MONTGOMERY, Ala (WIAT) – The school year is in the book here in Alabama, but when classes and life hopefully return to normal next fall, will students, teachers and parents be ready?
For many students, the switch from virtual learning to traditional brick and mortar classrooms could prove challenging.
The COVID-19 pandemic required a lot of adapting for parents, teachers and students. And now they must adapt again.
“You can’t make up all the lost ground in one month of summer school,” said Eric Mackey, state school superintendent.
Mackey said the educational recovery from COVID-19 is a multi-year process. And while various summer school programs will help students catch-up, he believes most students are on still on track.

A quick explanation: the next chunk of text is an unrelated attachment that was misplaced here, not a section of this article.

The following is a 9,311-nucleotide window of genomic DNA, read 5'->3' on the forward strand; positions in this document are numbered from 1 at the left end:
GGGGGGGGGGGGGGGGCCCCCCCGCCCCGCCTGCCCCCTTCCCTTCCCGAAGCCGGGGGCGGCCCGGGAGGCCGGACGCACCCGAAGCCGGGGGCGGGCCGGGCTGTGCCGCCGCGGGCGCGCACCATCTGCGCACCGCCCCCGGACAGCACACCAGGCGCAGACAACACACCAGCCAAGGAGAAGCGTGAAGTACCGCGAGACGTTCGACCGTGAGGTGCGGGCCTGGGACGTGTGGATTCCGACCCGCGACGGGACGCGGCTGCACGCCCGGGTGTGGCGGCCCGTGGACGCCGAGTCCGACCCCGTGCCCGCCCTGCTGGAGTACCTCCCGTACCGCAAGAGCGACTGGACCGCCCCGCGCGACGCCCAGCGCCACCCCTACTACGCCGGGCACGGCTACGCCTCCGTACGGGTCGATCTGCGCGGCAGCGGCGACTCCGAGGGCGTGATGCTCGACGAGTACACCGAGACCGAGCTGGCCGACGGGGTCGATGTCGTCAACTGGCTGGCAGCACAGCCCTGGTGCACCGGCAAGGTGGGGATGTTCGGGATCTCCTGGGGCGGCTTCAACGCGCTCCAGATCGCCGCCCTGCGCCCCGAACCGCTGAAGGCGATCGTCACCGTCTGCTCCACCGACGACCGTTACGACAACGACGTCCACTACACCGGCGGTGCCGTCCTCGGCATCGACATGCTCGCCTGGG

“Many of our students will not be behind, but be accelerated, but we have to focus on those students that are most vulnerable,” Mackey said.
Parent Ellen Andrade is a working mom with four kids in school, including one who switched almost entirely to virtual learning.
“They could do it at three to four hours a day, some people could do it at 12 o’clock in the afternoon. So, they have to get back to adjusting to a schedule. I think that will be challenging and getting it done in eight hours. I think what will be challenging as well,” Andrade said.
Superintendent Mackey said new federal stimulus funding will help school systems with the resources needed to catch students up, but one of the biggest challenges will simply be COVID-19 learning fatigue.
“Both our school people are tired, and our parents and teachers are tired,” Mackey said.
If you think your child might benefit from a summer school activity, Mackey advises you to contact your local school district.